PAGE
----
An increasing number of executives now say that remote work, while necessary for safety much of this year, is not their preferred long-term solution once the coronavirus crisis passes.

“There’s sort of an emerging sense behind the scenes of executives saying, ‘This is not going to be sustainable,’” said Laszlo Bock, chief executive of human-resources startup Humu and the former HR chief at Google. No CEO should be surprised that the early productivity gains companies witnessed as remote work took hold have peaked and leveled off, he adds, because workers left offices in March armed with laptops and a sense of doom.”

Perhaps it’s simply we haven’t yet matched our colleagues roles, and their specific work preferences, within our existing organisational design never mind considered a future state. Working from home (managed and supported appropriately) can be more productive than going into the office.

A HBR study published in August contrasted surveys of knowledge workers from 2013 and 2020, found that remote working was in fact helping address long-held frustrations about the rhythm of office work.

  1. Lockdown helps us focus on the work that really matters. We are spending 12% less time drawn into large meetings and 9% more time interacting with customers and external partners.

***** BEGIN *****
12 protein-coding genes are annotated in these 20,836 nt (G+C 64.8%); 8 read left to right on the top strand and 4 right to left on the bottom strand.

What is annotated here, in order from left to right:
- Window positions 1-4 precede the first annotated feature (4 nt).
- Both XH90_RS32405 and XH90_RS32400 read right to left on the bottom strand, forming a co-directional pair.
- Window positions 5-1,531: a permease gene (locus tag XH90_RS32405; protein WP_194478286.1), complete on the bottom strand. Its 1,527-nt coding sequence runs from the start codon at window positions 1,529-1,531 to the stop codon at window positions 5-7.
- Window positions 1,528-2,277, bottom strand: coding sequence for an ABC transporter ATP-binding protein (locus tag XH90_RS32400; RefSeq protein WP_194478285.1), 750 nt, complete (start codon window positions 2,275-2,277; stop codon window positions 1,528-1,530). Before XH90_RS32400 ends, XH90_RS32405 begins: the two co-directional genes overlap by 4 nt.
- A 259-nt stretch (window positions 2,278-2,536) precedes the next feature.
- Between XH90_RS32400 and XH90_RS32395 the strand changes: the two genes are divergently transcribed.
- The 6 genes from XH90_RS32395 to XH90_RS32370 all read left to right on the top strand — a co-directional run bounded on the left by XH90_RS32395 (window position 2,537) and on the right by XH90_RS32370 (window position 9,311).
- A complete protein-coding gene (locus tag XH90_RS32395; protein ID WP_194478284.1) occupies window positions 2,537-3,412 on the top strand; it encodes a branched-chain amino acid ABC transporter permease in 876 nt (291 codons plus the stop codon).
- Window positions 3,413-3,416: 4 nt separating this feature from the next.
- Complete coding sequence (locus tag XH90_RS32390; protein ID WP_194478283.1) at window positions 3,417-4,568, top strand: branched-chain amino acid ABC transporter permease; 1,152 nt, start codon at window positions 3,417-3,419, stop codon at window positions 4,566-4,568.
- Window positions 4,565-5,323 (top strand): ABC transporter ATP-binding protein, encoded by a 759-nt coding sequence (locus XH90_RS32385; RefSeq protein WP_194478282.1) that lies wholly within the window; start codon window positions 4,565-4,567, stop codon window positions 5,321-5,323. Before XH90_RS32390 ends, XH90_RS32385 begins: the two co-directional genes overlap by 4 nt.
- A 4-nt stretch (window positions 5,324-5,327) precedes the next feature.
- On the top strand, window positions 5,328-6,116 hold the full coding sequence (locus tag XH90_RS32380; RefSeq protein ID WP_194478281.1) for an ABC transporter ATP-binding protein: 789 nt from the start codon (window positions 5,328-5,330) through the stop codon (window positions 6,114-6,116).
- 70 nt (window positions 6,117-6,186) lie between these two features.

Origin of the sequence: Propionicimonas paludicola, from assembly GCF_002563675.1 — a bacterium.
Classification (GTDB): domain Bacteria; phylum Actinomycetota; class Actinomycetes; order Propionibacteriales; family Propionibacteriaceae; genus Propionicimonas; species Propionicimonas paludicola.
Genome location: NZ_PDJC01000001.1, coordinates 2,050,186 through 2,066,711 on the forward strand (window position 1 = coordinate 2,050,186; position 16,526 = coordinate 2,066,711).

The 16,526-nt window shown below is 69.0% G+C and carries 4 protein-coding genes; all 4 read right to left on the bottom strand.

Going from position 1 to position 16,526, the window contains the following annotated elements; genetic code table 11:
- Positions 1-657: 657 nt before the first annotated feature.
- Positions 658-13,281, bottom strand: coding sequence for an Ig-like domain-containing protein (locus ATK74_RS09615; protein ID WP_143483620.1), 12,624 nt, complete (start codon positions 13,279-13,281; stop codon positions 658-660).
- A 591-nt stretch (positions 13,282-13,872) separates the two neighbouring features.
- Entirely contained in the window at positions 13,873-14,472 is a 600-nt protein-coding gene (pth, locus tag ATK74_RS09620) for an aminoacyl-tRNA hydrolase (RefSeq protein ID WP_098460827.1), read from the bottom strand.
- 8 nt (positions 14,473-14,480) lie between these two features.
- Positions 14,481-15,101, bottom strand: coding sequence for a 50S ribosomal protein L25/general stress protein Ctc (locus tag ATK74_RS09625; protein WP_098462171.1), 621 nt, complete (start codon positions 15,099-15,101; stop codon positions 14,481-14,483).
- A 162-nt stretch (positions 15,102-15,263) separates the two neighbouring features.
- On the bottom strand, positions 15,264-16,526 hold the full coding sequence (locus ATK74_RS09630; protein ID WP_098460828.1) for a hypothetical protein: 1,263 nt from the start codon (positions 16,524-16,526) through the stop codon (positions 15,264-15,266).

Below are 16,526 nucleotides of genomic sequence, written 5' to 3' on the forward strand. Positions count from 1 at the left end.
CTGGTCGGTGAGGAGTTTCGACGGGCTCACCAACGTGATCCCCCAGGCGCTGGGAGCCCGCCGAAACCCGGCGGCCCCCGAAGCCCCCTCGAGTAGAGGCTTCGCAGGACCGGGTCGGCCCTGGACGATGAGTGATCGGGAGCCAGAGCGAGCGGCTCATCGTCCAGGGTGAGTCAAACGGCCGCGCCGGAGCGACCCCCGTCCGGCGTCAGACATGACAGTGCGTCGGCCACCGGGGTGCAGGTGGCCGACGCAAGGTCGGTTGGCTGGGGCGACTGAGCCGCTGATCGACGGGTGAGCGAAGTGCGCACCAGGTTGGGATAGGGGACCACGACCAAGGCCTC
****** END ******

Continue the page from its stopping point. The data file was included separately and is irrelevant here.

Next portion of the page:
2. Lockdown helps us take responsibility for our own schedules. We do 50% more activities through personal choice — because we see them as important — and half as many because someone else asked us to.
  3. During lockdown, we view our work as more worthwhile.  We rate the things we do as valuable to our employer and to ourselves. The number of tasks rated as tiresome drops from 27% to 12%, and the number we could readily offload to others drops from 41% to 27%.

The key phrase here is: managed and supported appropriately. Certainly managers need to reinvent themselves as mentors to this style of working and then – forgive me – get the hell out of the way.

The office as the default way of working is dead. But the office itself isn’t dead. With working from home, what we gain in work-life balance we might lose in innovation and creativity. There are people who could directly challenge that sentence but I suspect they will come from highly mature companies who have fully mastered the remote working learning curve. Many of us are still at the stage of doing what we did in the office , just remotely. The timorous amongst us may use the lack of productivity net gains as a reason to regress rather than push through the ‘pain barrier’ as Matt Mullenweg describes it.

We can do so much better, for ourselves, our customers and society if we stop being so frightened or so certain of the future.

We are going to have fewer offices and spend more time at home.

Our efforts would be a lot better spent improving the experience and outcomes of both rather than arguing about preserving a status quo whose time has truly run out.

The office versus remote work? It’s not a binary choice we need to make.

The best thing you can do in any period of change is to bet on neither black or white. The future will be made up instead of shades of grey where few things are certain and the best you can do to prepare is to be endlessly adaptable.


Photo by Benjamin Child on Unsplash